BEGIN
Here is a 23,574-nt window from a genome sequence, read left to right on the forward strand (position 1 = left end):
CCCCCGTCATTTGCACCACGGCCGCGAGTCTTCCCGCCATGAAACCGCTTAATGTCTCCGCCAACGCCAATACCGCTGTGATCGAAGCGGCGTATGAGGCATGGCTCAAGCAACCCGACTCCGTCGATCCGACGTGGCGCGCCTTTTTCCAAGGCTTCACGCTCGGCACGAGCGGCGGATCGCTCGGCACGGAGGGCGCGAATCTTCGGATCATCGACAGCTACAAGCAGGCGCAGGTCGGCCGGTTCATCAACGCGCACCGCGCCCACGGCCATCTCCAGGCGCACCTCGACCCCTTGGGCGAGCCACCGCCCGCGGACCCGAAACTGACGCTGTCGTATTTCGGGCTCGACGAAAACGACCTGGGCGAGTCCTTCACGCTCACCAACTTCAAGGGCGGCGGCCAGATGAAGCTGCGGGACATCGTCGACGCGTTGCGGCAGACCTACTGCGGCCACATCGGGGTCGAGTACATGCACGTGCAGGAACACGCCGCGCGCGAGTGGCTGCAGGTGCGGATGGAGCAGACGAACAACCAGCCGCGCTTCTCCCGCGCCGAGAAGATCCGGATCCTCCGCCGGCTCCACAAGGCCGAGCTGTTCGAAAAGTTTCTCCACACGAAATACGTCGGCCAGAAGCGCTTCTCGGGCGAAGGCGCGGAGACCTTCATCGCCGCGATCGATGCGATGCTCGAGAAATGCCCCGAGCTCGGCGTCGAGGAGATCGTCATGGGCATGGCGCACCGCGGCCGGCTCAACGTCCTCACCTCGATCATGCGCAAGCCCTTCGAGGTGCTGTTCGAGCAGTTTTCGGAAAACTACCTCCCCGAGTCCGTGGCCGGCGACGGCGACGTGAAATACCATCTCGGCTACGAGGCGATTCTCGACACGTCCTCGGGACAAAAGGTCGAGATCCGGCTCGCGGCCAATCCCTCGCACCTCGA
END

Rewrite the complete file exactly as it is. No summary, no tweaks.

Here is a 23,574-nt window from a genome sequence, read left to right on the forward strand (position 1 = left end):
CCCCCGTCATTTGCACCACGGCCGCGAGTCTTCCCGCCATGAAACCGCTTAATGTCTCCGCCAACGCCAATACCGCTGTGATCGAAGCGGCGTATGAGGCATGGCTCAAGCAACCCGACTCCGTCGATCCGACGTGGCGCGCCTTTTTCCAAGGCTTCACGCTCGGCACGAGCGGCGGATCGCTCGGCACGGAGGGCGCGAATCTTCGGATCATCGACAGCTACAAGCAGGCGCAGGTCGGCCGGTTCATCAACGCGCACCGCGCCCACGGCCATCTCCAGGCGCACCTCGACCCCTTGGGCGAGCCACCGCCCGCGGACCCGAAACTGACGCTGTCGTATTTCGGGCTCGACGAAAACGACCTGGGCGAGTCCTTCACGCTCACCAACTTCAAGGGCGGCGGCCAGATGAAGCTGCGGGACATCGTCGACGCGTTGCGGCAGACCTACTGCGGCCACATCGGGGTCGAGTACATGCACGTGCAGGAACACGCCGCGCGCGAGTGGCTGCAGGTGCGGATGGAGCAGACGAACAACCAGCCGCGCTTCTCCCGCGCCGAGAAGATCCGGATCCTCCGCCGGCTCCACAAGGCCGAGCTGTTCGAAAAGTTTCTCCACACGAAATACGTCGGCCAGAAGCGCTTCTCGGGCGAAGGCGCGGAGACCTTCATCGCCGCGATCGATGCGATGCTCGAGAAATGCCCCGAGCTCGGCGTCGAGGAGATCGTCATGGGCATGGCGCACCGCGGCCGGCTCAACGTCCTCACCTCGATCATGCGCAAGCCCTTCGAGGTGCTGTTCGAGCAGTTTTCGGAAAACTACCTCCCCGAGTCCGTGGCCGGCGACGGCGACGTGAAATACCATCTCGGCTACGAGGCGATTCTCGACACGTCCTCGGGACAAAAGGTCGAGATCCGGCTCGCGGCCAATCCCTCGCACCTCGA